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Striders take steps to help end Alzheimer’s

Oak Crest raises almost $8K for memory walk

Created date

November 20th, 2012

When it comes to raising money for a good cause, Harold Forst is a pro. The former Havre de Grace resident and retired Harford County health advocacy coordinator has helped raise millions of dollars for Alzheimer s. So when a team of neighbors and staff from Oak Crest, the Erickson Living community in Parkville, Md., where he now lives, decided to participate in the Alzheimer s Association Walk, naturally he was ready to help. I m a ham and an outgoing fellow, so accosting people for donations comes naturally to me, jokes Harold, who collected money for the Alzheimer s Association outside Oak Crest s three on-site restaurants to help reach their goal of $6,500.

Take a walk

The Alzheimer s Walk, the nation s largest event to raise awareness and funds for Alzheimer s care, support, and research, is held annually in more than 600 communities nationwide. The event calls on participants of all ages and abilities to reclaim the future for millions. Regionally, a walk was held in October in Bel Air, Md. More than 300 people from across the area turned out for the event, which commenced at the Bel Air Equestrian Center and led participants on a 2.5 mile walk along the MA and PA Heritage Trail to Annie s Playground and back. Participants enjoyed light refreshments, live music, and entertainment, including face painting for the littlest walkers. This was Oak Crest resident Michelle Baylor-Caldwell s second year walking in the Bel Air event. The retired military intelligence analyst has felt the devastating effects of Alzheimer s firsthand. My dad had dementia, and the heartbreak for our family as we watched him decline and succumb to the disease was immeasurable, says Michelle. Around the same time my father was ill, my best friend s dad had Alzheimer s. So I decided to walk for both our dads. Oak Crest Associate Executive Director Mark Roussey, a runner, lives in Bel Air and is familiar with the trail. He says he was proud to be a part of the team. One of the things that makes Oak Crest such a unique place to work is we get to meet and bond with the people we serve every day. This was a great opportunity to engage and connect with our residents and fellow employees while helping a worthwhile cause, says Roussey. Oak Crest Wellness Manager Temica Mickey Carter organized the team of two dozen walkers, named the Oak Crest Striders. It s a well-run event for a great cause, says Carter. Even after we exceeded our goal, donations from residents continued to pour in. To me that just shows how passionate the people at Oak Crest are to helping end this terrible disease. Altogether, the Oak Crest Striders raised nearly $8,000 the highest of any participants in the Bel Air walk.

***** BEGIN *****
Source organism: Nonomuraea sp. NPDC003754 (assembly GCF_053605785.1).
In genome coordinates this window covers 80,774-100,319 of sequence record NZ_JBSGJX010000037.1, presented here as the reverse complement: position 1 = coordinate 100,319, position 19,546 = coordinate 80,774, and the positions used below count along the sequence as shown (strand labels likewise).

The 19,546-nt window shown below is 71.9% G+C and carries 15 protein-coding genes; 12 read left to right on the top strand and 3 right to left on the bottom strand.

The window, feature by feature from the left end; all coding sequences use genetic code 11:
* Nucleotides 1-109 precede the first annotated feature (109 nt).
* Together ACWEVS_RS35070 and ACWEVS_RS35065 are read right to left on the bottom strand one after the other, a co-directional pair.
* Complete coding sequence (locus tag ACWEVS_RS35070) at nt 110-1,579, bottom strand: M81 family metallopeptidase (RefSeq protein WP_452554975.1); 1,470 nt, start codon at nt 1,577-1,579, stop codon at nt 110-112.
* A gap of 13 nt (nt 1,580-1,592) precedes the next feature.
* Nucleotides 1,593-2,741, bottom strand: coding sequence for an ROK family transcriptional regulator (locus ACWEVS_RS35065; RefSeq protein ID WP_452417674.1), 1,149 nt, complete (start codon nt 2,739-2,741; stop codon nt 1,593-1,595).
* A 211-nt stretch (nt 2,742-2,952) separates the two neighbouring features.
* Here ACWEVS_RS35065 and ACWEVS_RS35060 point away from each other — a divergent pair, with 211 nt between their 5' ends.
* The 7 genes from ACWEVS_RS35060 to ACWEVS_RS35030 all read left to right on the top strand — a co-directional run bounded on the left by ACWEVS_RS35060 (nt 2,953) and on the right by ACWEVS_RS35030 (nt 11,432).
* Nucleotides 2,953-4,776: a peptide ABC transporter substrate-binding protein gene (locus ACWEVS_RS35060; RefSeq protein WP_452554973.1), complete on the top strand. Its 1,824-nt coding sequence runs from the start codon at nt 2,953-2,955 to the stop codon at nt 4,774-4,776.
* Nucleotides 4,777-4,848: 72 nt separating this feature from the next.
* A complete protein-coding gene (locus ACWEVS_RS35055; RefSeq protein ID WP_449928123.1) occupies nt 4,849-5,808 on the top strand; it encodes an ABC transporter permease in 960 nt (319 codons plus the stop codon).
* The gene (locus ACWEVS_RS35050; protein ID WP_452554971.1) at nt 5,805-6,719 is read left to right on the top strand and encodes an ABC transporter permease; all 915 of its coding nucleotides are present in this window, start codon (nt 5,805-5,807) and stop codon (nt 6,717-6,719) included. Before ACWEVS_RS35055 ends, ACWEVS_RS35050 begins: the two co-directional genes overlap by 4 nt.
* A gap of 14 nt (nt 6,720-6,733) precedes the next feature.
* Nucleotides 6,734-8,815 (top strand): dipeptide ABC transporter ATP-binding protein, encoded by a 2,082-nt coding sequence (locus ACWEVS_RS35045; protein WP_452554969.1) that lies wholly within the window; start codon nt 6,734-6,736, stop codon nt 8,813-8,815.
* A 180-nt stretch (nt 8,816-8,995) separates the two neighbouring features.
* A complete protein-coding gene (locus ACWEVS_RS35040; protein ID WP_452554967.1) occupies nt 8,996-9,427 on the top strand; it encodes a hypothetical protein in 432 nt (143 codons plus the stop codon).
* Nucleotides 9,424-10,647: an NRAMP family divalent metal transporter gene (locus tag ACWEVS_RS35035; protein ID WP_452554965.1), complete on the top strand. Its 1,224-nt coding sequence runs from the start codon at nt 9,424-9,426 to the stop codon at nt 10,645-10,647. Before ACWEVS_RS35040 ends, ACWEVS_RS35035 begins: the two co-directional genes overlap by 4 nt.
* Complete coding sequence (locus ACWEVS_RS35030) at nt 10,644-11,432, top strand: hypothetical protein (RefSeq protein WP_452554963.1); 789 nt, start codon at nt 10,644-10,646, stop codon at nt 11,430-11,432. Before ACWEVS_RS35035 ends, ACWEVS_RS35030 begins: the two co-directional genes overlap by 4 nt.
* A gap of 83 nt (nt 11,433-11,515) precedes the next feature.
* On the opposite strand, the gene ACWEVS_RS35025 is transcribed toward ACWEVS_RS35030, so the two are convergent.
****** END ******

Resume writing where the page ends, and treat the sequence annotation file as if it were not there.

Step in the right direction

Michelle says she is thankful she is able to contribute and walk for research and treatment to help future patients and families. The disease is unpredictable and to date incurable, she says. Therefore, more money and research is needed to learn about the disease itself and how it can be managed and eventually cured. My family and I were supported and encouraged during our difficult times. I feel blessed that I can give back and encourage other patients, families, and friends during their difficult times. According to the Alzheimer s Research and Prevention Foundation (ARPF), every 70 seconds someone is diagnosed with Alzheimer s disease. The current estimate of 5.4 million Americans affected by Alzheimer s is expected to surge to nearly 16 million by 2050. But ARPF says by slowing the progression of Alzheimer s disease by just five years, the number of cases can be reduced by up to 50%, and if the onset of Alzheimer s can be delayed by ten years, scientists say that the disease would essentially be eradicated. To learn more about how you can help end Alzheimer s, visit www.alzfdn.org.

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